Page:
Correcting Prolapse: An Overview
There are several options for correcting prolapse, both abdominal (laparoscopic) and vaginal, depending on the type of prolapse and the individual. Both abdominal and vaginal approaches have had excellent outcomes, and in many cases, are used in combination to ensure the best results.
The abdominal approach or laparoscopic has long been considered the gold standard. Because it can be done with a minimally invasive approach, patients often go home the same day. Abdominal and vaginal approaches both have excellent outcomes. Surgical correction of prolapse deals directly with what can fall down and what can be done to re-support it. It’s not uncommon for prolapse to occur in more than one area, so when prolapse requires surgical correction, it’s important to identify all areas of weakness in the pelvic floor and fix them all for meaningful results. The top of the vagina or apex can be supported a number of ways. When mesh is used, it is attached to the cervix or the outside of the vagina. Therefore, not placing it through a vaginal incision and reducing the risk of a mesh exposure to a minimum.
Below you’ll find a brief overview of the different types of prolapse and corrective procedures.
Bladder Prolapse, Cystocele: Loss of support on the anterior side (top wall) of the vagina
If the bulge is coming from the top of the vagina it allows the bladder to push down on the vaginal wall. Patients often experience the sensation of a bulge and can have difficulty urinating. Correcting this problem involves a vaginal incision and bringing a patient’s own support tissue back together again.
Enterocele: Loss of support at the apex or top of the vagina
An enterocele is a loss of support at the apex (or top) of the vagina. With enterocele, a hernia appears, allowing the bowel to push into the vagina. Enterocele is often accompanied by vaginal prolapse, but abdominal or vaginal approaches can correct both issues at the same time.
Uterine or Vaginal Prolapse: Loss of support for the uterus
Uterine and vaginal prolapses result from a stretching or a weakening of the ligaments that hold the uterus in place. Vaginal prolapse often occurs after a hysterectomy (removal of the uterus), but the same prolapse surgeries can be done with the uterus in place or removed.
Surgical correction of uterine and vaginal prolapse is done at the top of the vagina and supported by an abdominal or vaginal approach:
- Abdominal procedures can be done with the uterus in place (abdominal sacral hysteropexy) or without the uterus in place (abdominal sacral colpopexy). Through a small incision in the abdomen or laparoscopically, a soft synthetic or biologic mesh is placed at the top of the vagina and connected to the area at the base of the spine above the tailbone, the sacral promontory.
- Vaginal procedures (sacrospinous ligament fixation, uterosacral ligament fixation, iliococygeal ligament suspension) are done by attaching the top of the vagina or cervix to ligaments deep in the pelvis to provide support.
Rectocele: Posterior vaginal wall prolapse
When the support tissues on the bottom (or posterior) side of the vagina have loosened, it allows the rectum to bulge into the vagina. Women with this problem often feel the need to “splint” – that is, having to put a finger in the vagina to push the rectum back into place in order to have a bowel movement. They may also rock forward or push in the perineum for relief.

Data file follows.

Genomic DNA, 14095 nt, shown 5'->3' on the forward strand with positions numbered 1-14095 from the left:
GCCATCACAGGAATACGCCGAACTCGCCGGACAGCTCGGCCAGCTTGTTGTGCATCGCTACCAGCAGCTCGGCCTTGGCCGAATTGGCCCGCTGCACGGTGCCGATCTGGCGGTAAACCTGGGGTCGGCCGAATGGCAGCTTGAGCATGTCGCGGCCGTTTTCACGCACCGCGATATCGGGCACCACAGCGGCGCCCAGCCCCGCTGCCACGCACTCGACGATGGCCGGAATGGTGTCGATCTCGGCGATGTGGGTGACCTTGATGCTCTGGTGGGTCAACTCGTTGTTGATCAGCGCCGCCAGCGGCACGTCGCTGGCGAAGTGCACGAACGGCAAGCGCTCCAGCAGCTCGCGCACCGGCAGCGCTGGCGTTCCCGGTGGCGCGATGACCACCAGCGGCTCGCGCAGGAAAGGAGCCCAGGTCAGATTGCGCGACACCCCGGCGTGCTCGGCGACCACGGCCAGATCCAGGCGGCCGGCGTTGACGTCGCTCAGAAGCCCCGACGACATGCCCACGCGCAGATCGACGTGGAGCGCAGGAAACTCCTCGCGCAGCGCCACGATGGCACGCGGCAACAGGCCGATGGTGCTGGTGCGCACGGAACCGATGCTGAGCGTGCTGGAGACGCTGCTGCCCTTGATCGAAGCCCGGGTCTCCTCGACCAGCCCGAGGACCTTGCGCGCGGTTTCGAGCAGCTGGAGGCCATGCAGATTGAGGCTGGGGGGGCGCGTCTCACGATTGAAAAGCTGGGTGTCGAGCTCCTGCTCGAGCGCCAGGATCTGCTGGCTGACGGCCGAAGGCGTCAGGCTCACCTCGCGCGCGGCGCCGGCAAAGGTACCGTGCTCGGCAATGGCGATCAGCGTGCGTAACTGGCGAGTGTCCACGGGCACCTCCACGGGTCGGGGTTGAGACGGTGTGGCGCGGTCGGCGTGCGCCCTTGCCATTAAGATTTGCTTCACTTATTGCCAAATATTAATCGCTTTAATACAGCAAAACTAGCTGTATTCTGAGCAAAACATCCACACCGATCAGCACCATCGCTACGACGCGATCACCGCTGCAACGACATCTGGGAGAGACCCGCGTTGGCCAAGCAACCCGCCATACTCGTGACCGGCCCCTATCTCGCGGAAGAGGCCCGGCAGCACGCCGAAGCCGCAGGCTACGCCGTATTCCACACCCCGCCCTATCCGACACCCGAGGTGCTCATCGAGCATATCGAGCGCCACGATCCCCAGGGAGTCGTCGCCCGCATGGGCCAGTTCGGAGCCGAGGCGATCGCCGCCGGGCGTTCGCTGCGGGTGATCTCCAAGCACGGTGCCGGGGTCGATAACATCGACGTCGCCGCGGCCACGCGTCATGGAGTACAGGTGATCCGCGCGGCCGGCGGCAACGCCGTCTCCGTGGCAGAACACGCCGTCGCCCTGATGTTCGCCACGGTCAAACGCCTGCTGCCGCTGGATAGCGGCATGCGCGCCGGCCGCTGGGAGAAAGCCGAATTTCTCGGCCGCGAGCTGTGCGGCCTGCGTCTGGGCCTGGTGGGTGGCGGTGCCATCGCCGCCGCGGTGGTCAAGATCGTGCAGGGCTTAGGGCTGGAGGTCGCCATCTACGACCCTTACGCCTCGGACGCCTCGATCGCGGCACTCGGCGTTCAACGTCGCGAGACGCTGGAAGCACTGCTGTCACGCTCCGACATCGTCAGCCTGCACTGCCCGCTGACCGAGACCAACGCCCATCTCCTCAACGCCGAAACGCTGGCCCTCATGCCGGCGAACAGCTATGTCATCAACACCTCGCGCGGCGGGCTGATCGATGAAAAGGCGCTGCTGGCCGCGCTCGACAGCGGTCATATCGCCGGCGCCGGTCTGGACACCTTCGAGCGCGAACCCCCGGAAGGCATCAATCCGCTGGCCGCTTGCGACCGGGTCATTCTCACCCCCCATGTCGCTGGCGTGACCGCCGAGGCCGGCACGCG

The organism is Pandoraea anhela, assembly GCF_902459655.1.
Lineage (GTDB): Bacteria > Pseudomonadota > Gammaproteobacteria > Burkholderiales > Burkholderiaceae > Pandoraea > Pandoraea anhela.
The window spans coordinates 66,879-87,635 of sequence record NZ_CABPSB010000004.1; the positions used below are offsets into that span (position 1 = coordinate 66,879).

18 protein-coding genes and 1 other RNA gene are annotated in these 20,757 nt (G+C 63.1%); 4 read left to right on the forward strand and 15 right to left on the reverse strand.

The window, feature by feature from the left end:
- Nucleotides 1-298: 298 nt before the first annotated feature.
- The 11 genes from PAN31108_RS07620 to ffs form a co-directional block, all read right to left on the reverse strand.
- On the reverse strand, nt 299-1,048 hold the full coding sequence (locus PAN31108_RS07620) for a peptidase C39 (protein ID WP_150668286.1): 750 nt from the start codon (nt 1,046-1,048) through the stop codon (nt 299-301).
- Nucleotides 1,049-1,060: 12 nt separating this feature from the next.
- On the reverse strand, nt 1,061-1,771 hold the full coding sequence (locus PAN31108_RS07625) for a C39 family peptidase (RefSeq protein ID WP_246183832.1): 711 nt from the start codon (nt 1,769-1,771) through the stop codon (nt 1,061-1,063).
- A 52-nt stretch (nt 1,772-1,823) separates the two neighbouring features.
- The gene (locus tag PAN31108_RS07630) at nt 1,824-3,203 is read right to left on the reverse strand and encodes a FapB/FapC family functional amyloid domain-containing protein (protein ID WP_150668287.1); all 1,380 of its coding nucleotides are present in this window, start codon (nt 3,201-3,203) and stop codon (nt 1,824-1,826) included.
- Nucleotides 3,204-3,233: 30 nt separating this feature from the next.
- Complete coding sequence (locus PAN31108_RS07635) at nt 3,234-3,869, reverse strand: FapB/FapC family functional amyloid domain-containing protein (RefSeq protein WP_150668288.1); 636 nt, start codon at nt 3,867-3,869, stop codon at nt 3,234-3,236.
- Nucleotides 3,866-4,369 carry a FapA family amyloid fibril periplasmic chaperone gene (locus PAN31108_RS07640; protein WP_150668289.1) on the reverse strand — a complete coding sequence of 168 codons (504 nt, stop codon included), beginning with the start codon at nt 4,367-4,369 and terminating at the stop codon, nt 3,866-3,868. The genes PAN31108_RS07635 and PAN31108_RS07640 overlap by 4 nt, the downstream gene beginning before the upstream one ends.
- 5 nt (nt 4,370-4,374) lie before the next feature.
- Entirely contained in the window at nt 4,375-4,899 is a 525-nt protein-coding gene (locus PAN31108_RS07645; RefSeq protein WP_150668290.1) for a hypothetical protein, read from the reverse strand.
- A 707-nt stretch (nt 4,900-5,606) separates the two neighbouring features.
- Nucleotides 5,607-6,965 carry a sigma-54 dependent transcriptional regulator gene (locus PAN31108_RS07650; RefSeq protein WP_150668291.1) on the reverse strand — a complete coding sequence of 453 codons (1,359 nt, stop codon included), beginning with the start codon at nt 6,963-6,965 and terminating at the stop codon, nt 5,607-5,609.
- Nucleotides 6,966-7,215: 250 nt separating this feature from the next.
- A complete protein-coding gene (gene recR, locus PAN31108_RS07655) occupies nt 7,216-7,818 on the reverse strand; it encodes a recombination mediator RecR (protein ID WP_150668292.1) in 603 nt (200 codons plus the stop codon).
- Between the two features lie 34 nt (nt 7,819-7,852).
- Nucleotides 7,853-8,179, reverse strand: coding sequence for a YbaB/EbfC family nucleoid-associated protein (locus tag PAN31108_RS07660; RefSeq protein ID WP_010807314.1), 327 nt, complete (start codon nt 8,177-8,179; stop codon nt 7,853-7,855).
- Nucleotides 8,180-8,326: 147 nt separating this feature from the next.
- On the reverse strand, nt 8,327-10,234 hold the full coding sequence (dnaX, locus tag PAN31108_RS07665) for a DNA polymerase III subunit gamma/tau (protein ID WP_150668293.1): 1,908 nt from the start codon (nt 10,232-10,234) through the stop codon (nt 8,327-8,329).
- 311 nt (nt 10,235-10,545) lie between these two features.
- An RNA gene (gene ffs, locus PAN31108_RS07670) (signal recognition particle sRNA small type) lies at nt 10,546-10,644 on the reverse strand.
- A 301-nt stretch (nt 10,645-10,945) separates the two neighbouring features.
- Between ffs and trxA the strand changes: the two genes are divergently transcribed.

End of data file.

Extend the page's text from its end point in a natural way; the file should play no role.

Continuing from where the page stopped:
This type of prolapse is only managed with a vaginal surgery that repairs the support tissue and re-supports the perineal body.
The status of your bladder control is always a key question with prolapse. Prior to surgery it is important to evaluate how your bladder will function after the vaginal walls are supported. Some patients already have stress incontinence and that can be corrected at the time of prolapse correction. For other patients, correcting the prolapse may bring out the stress incontinence. A bladder study – also called Urodynamics – is performed before prolapse correction to help identify if a patient needs more support to the tube through which she urinates at the time of prolapse correction.
What to expect after surgery
Here are a few of the most common complaints after pelvic floor surgery.
- Constipation is a constant battle because of the location of the surgery, decrease in physical activity and the use of pain medication. Patients should increase fluids and use a stool softener daily. Occasionally, medications are prescribed to help with the constipation and it never hurts to get on a high-fiber diet.
- Urinary urgency is common with any pelvic floor surgery for a period of time, but will resolve on its own as you heal.
- Spotting is common for two to four weeks after surgery and nothing to be concerned about it.
- Pain with sex is typical after vaginal surgery and should resolve. Doctors often recommend waiting 6-12 weeks post surgery to resume intercourse. Vaginal estrogens are often prescribed and started 1-2 weeks prior surgery to improve healing and decrease discomfort with intercourse.
Patients shouldn’t experience any discomfort after three months. If it persists, don’t be shy – talk to your doctor because it can be a symptom of mesh exposure or an infection.
Dealing with prolapse is a pain – literally and figuratively – but the good news is that it can be managed. You deserve the freedom to move on with your life, incontinence-free and with a healthy pelvic floor.
If you suffer from prolapse, you’re not alone. Click here to read more about prolapse in women of all ages.